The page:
I wandered aimlessly around a practically deserted Hong Kong, which if it were a person, would be the Prufrock's "patient etherised upon a table".
After 4 hours my feet are beginning to melt. But it's 11am and I want to see the markets. My friend Vanessa is now up and off we go.
First Stop: Fruit and Veg Market, Central
Luckily, not everything's destined for the pot and we make our first local friend.
I'm practically delirious with longing when I see him and have to be dragged away before I make a scene.
Ah, when love goes wrong, nothing goes right. So I stop at a fly kitchen, (street stalls serving delicious food but famed for their questionable hygiene) and console myself with a Chinese delicacy, the pork bun. The bread is soft and foamy and the meat is succulent.
The Ladies Market, Mongkok, Tung Choi Street
The market has hundreds of stalls of pointless souvenirs, iphone accessories, jewellery and other knickknacks. I want it all and end up haggling over an armful of jade bracelets and a necklace.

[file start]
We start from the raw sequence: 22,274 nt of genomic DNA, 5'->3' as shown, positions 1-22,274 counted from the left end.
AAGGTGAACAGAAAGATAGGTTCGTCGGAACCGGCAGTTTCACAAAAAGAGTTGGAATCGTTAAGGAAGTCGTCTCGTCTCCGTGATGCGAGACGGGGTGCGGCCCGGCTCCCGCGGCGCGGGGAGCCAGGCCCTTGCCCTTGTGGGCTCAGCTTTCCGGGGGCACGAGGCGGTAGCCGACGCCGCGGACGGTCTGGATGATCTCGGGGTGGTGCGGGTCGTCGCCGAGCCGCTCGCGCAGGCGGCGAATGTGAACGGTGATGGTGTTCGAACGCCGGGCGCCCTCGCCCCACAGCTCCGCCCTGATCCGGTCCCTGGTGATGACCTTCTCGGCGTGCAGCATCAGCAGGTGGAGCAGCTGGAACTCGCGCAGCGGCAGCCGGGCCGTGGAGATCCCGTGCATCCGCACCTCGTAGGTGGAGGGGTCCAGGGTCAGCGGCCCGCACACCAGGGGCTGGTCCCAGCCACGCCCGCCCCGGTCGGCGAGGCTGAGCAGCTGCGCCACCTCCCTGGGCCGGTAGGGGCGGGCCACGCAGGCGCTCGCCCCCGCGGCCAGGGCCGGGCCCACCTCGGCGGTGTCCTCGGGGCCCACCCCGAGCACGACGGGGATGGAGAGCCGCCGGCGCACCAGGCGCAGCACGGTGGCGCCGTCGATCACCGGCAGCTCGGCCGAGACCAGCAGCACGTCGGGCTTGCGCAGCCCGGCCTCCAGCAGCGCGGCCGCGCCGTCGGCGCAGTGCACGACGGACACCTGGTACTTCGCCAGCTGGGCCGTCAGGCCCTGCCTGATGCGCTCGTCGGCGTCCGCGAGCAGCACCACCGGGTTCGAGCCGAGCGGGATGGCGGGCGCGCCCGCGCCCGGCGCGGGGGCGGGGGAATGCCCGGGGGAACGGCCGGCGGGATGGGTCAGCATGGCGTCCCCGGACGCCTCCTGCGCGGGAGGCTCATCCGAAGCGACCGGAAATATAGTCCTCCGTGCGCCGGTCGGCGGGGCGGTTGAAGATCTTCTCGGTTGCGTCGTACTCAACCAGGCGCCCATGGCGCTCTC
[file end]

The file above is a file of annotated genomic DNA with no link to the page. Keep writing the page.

The Chinese believe that Jade links the spiritual and physical worlds, and in the past Taoist alchemists drunk elixirs of powdered jade to guard against evil. Babies are still given tiny jade bracelets to protect against bad luck and if it's good enough for their chubby little arms, it's good enough for mine.
Durian is the smelliest fruit in the world. No really, I'm not using hyperbole, it actually reeks.
But Vanessa wanted to try it and being a good sport, I braved it too.
It tasted sweet, but i just couldn't get past the fact that it smelt like a pack of Alsations had chased a ball into a biogas fermenter (I imagine those things are pretty pongy) and were also paying the price for too much chicken vindaloo. Don't try this at home folks.
|Trying to protest|